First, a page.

Just A Sip

This, as I'm told by Rocco Sette on Google+, is a saddle-billed stork. I snapped this picture while visiting the Memphis Zoo last year.

Well, that's not entirely true. This is the picture I actually took:

I still have a hard time capturing what I see "in the moment" in my camera. I wanted the ripples and the reflections and I guess I got them, but not how I had pictured it in my mind's eye. So this image just sat in storage for months with an occasional dusting off for me tinker with in Lightroom and Photoshop. I never came up with anything particularly satisfying.

Then one night of tinkering actually paid off and everything came together.

Using Lightroom 3, I reduced the noise, increased the sharpness and made some other minor adjustments to contrast and brightness. The goal was to create a little more balance and depth without straying to far from the original levels.

Once I had what I considered to be a decent staring point, that image became my baseline. Four virtual copies were created and the exposure levels for each were set to -4ev, -2ev, +2ev and +4ev.

Yeah, I know what you're thinking. You can't create image data where none existed previously. That is absolutely true. However, a RAW file actually has more range (data) than what you see. This is one of the things that makes shooting RAW so beneficial. An underexposed or overexposed image may actually contain details in the shadows and highlights that you won't see until you process the RAW file. So what I'm doing here is not completely crazy.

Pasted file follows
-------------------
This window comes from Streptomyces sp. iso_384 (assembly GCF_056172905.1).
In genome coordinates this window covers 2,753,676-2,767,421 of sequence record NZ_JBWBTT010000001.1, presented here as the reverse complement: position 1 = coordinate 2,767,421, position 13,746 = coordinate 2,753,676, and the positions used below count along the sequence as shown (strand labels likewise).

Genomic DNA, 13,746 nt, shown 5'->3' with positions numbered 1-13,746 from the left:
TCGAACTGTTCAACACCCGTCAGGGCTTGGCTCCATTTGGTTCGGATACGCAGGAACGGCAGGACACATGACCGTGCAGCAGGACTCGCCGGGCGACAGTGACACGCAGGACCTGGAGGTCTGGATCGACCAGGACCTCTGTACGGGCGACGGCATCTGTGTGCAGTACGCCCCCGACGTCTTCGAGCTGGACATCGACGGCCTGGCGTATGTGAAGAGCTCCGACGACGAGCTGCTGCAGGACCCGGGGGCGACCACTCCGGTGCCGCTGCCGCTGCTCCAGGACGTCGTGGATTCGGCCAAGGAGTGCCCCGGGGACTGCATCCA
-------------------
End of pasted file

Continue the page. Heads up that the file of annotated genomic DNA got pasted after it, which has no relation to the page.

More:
I will admit that it is overkill, though. There probably are not 4 exposure levels worth of information in a single RAW file let alone the 8 levels I have created here. It cost me nothing to create the additional copies and since this was just an experiment anyway, I figured what the heck.

Into Photomatix Pro 4 and here is where I landed:

Now we're cookin' and into Photoshop it goes!

This is where I am going to get a little vague. Not because I have any secrets. On the contrary. It's largely because what happens next would likely make a professional either cry or laugh (or both). These are the highlights:

  • The image was cropped to improve the composition.
  • Noise reduction. A lot of it.
  • A lens blur was used to create some depth of field. More blur in the background than in the foreground.
  • The background and foreground were darkened using exposure adjustment layers. Again, more (darker) in the background than in the foreground. (The background just isn't all that interesting.)
  • Did some targeted sharpening on the feather edges, the bill and the legs.
  • Brightened the epicenter of the ripple.
  • Increased the contrast on the bill and created a very slight highlight along the top and a slight shadow along the underside.
Much of the work in area of the ripple center and bill were done to help separate one from the other. I'm red-green colorblind which means that everything just kind of blends together. I have come to suspect that this might give many of my photographs an an ... oddness ... as I try to compensate.

That, as they say, is that. I am happy with the results. For now.

To get an idea of how long the journey from point A to point B was, here is the original and final shown side by side.